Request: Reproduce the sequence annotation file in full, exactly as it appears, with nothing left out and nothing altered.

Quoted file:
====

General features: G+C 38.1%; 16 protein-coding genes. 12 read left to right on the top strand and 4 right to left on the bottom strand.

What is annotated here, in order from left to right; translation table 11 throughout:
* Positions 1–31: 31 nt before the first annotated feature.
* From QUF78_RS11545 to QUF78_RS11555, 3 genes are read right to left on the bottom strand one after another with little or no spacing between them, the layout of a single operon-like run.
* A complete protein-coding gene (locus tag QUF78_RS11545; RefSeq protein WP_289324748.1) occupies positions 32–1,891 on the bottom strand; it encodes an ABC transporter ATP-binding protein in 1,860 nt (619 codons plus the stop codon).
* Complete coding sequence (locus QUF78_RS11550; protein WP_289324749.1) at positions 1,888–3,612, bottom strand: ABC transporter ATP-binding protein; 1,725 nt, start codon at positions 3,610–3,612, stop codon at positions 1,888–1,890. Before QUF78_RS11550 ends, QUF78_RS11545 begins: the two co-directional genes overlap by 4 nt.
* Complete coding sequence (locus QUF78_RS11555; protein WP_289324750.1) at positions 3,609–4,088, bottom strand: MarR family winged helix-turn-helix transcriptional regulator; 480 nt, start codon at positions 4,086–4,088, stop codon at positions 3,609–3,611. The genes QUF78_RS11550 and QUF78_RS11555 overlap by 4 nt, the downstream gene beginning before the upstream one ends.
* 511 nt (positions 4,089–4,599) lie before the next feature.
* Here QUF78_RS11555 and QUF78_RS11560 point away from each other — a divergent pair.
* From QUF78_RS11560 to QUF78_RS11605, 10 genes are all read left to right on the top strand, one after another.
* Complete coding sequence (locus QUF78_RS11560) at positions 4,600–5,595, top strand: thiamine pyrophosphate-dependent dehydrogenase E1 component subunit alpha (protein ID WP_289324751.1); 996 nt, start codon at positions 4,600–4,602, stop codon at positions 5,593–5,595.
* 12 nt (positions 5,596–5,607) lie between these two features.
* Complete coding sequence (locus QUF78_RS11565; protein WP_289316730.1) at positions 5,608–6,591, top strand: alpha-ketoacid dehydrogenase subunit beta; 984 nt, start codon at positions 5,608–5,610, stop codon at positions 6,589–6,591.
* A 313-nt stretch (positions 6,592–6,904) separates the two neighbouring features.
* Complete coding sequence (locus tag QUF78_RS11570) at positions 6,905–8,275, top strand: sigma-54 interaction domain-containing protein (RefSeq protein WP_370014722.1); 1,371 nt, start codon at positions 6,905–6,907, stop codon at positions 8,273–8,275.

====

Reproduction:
General features: G+C 38.1%; 16 protein-coding genes. 12 read left to right on the top strand and 4 right to left on the bottom strand.

What is annotated here, in order from left to right; translation table 11 throughout:
* Positions 1–31: 31 nt before the first annotated feature.
* From QUF78_RS11545 to QUF78_RS11555, 3 genes are read right to left on the bottom strand one after another with little or no spacing between them, the layout of a single operon-like run.
* A complete protein-coding gene (locus tag QUF78_RS11545; RefSeq protein WP_289324748.1) occupies positions 32–1,891 on the bottom strand; it encodes an ABC transporter ATP-binding protein in 1,860 nt (619 codons plus the stop codon).
* Complete coding sequence (locus QUF78_RS11550; protein WP_289324749.1) at positions 1,888–3,612, bottom strand: ABC transporter ATP-binding protein; 1,725 nt, start codon at positions 3,610–3,612, stop codon at positions 1,888–1,890. Before QUF78_RS11550 ends, QUF78_RS11545 begins: the two co-directional genes overlap by 4 nt.
* Complete coding sequence (locus QUF78_RS11555; protein WP_289324750.1) at positions 3,609–4,088, bottom strand: MarR family winged helix-turn-helix transcriptional regulator; 480 nt, start codon at positions 4,086–4,088, stop codon at positions 3,609–3,611. The genes QUF78_RS11550 and QUF78_RS11555 overlap by 4 nt, the downstream gene beginning before the upstream one ends.
* 511 nt (positions 4,089–4,599) lie before the next feature.
* Here QUF78_RS11555 and QUF78_RS11560 point away from each other — a divergent pair.
* From QUF78_RS11560 to QUF78_RS11605, 10 genes are all read left to right on the top strand, one after another.
* Complete coding sequence (locus QUF78_RS11560) at positions 4,600–5,595, top strand: thiamine pyrophosphate-dependent dehydrogenase E1 component subunit alpha (protein ID WP_289324751.1); 996 nt, start codon at positions 4,600–4,602, stop codon at positions 5,593–5,595.
* 12 nt (positions 5,596–5,607) lie between these two features.
* Complete coding sequence (locus QUF78_RS11565; protein WP_289316730.1) at positions 5,608–6,591, top strand: alpha-ketoacid dehydrogenase subunit beta; 984 nt, start codon at positions 5,608–5,610, stop codon at positions 6,589–6,591.
* A 313-nt stretch (positions 6,592–6,904) separates the two neighbouring features.
* Complete coding sequence (locus tag QUF78_RS11570) at positions 6,905–8,275, top strand: sigma-54 interaction domain-containing protein (RefSeq protein WP_370014722.1); 1,371 nt, start codon at positions 6,905–6,907, stop codon at positions 8,273–8,275.